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63 the two group slopes where the low-level group decreased and the high-level group increased in arousing octant scores (s ee bottom line graph of Figure 15). The third interesting finding for this s ubsample was a trend in which the control group increased in positive octant expectan cy scores over time while the low-level engagement group decreased and the high-le vel engagement group remained about the same (see Figure 16). The group by time in teraction was not si gnificant, however, Wilks’ lambda = .937, F (2,21) = .708, p = .504, multivariate 2 = .063. Figure 16. Positive octant scores (max=18) for UCSD subsample with spring break in follow-up. 13.43 13 12.22 13.44 12.38 12.5 0 2 4 6 8 10 12 14 PretestFollow-up Assessment TimePositive Octant Score Control Low level High level In summary, then, this lighter drinking subsample actually produced statistically significant findings where the mean number of drinks per day decreased for the experimental groups relative to the control group. Contrary to expectation, however, these findings were accompanied by a statistica lly reliable increase in the slope of the high-level engagement group’s arousing octant score and a trend for the positive octant score to remain unchanged over time. Neverthe less, in line with e xpectation, the reliable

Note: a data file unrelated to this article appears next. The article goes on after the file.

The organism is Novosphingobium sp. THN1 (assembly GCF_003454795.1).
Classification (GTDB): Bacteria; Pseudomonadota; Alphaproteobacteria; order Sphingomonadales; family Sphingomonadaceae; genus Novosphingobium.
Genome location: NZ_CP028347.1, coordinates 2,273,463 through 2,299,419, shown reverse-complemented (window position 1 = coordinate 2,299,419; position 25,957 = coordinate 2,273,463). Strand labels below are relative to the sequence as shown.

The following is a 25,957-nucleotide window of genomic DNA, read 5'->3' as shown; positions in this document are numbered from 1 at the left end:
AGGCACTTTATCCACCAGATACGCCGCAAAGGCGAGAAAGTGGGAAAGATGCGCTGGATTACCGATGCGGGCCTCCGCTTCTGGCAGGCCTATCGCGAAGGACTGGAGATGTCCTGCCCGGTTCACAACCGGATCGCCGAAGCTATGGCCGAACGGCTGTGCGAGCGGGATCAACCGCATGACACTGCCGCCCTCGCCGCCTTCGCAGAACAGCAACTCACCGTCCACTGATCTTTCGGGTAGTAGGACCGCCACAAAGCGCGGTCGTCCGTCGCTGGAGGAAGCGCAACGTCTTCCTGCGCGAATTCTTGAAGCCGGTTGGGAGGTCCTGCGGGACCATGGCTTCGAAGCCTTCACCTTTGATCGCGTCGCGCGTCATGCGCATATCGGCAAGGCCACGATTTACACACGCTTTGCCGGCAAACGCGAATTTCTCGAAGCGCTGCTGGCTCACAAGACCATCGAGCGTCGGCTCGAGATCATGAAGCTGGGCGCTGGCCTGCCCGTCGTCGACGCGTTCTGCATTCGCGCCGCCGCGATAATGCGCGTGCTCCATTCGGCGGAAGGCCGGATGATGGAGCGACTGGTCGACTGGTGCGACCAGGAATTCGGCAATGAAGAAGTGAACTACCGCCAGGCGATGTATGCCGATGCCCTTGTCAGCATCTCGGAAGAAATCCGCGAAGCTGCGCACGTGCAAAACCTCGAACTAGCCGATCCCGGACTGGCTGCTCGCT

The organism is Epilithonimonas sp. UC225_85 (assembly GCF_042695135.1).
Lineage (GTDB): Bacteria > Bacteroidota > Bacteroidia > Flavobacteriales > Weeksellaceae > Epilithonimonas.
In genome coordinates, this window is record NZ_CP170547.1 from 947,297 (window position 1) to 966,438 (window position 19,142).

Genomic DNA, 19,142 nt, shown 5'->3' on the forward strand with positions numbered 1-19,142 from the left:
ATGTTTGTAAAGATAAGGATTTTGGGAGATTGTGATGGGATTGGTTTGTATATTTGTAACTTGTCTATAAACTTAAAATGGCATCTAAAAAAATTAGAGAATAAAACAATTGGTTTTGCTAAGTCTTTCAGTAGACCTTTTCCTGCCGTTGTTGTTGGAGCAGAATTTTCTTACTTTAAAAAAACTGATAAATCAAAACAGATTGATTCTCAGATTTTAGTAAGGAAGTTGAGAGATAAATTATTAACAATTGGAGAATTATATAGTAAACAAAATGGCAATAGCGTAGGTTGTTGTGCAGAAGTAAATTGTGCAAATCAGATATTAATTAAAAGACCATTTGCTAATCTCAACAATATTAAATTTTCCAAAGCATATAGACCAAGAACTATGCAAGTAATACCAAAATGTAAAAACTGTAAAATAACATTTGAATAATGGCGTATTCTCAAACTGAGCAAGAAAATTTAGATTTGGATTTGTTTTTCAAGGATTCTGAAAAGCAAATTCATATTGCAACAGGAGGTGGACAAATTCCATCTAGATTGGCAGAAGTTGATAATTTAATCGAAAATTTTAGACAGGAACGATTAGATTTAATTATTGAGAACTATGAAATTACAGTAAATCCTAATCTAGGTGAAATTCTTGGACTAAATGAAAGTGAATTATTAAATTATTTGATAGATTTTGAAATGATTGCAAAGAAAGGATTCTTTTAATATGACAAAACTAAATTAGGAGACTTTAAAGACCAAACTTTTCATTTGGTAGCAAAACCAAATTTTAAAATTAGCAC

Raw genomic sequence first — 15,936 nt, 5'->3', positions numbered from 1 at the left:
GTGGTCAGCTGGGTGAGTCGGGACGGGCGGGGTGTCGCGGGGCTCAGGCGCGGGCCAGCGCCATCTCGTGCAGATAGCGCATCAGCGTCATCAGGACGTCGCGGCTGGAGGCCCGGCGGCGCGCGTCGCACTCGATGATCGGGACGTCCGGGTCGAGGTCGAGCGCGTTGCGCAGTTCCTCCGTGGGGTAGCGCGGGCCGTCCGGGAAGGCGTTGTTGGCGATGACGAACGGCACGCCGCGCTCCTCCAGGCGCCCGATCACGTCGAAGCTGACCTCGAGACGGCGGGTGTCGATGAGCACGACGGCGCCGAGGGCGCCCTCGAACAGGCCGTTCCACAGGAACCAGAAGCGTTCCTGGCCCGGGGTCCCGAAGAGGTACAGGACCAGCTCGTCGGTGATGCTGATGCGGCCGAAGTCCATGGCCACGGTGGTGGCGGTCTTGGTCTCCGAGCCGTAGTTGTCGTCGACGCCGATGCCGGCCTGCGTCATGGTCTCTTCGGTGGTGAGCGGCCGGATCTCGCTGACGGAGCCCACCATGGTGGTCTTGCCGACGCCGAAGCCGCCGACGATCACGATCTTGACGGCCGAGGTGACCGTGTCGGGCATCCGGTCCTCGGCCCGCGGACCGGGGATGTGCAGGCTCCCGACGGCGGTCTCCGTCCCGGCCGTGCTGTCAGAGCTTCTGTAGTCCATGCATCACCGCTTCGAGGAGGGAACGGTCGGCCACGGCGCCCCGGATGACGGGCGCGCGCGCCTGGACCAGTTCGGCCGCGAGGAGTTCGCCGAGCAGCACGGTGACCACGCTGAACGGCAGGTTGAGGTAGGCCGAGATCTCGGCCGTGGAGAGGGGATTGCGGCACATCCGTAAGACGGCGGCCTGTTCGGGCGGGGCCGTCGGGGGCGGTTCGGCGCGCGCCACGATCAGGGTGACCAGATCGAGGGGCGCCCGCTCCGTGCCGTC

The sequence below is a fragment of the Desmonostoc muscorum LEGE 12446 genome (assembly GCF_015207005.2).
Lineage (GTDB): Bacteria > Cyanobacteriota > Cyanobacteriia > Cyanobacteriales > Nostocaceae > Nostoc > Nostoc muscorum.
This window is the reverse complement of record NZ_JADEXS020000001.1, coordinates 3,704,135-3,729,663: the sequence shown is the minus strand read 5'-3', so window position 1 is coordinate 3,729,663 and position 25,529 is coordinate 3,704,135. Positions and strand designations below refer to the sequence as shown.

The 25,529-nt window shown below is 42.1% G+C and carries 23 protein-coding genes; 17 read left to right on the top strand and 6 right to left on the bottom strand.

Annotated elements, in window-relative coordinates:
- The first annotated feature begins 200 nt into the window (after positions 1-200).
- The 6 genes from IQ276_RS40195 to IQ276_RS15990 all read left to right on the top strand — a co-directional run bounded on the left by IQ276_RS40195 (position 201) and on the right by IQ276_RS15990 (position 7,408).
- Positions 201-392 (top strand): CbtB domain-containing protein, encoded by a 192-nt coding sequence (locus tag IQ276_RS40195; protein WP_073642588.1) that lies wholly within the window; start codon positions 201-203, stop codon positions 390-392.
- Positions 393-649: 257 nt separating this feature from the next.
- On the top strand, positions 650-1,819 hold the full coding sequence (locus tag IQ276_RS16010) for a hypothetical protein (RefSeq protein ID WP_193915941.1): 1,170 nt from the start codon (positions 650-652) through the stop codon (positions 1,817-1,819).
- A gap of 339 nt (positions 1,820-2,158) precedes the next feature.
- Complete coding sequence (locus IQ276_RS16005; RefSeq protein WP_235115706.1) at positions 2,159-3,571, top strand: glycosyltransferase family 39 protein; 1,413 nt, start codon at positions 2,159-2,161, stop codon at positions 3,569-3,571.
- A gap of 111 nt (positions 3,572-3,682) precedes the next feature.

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64 decrease in the low-level engagement group’ s mean number of drinks per day was also accompanied by a reliable decrease in that gr oup’s arousing octant score and a decreasing trend in its positive octant score over time (while the control group’s mean number of drinks remained unchanged and the group’s pos itive octant score di splayed an increasing trend over time). USF summer 2003 and summer 2004. This subsample was comprised of USF part icipants who participated in the study during one of the two summers in which data was collected. There were 23 participants in this subsample, and they consumed an av erage of 1.71 drinks per day during pretest. As before, the subsample was analyzed in a 2 (time) X 3 (group) mixed model analysis of variance. The first interesting finding was a statis tically significant effect for the time by group interaction for the quantity/freque ncy of drinking, Wilks’ lambda = .689, F (2,20) = 4.52, p = .024, multivariate 2 = .311. Follow-up comparisons revealed significant differences in the change over time betw een the control and low-level engagement groups, Wilks’ lambda = .661, F (1,13) = 6.66, p = .023, multivariate 2 = .339, and between the low-level and high-level e ngagement groups, Wilks’ lambda = .726, F (1,13) = 4.90, p = .045, multivariate 2 = .274. These findings are il lustrated in the top line graph of Figure 17 where the slope of the low-level engagement group decreases while the slope of the control group increases and the slope of the high-level engagement group remains fairly constant over time.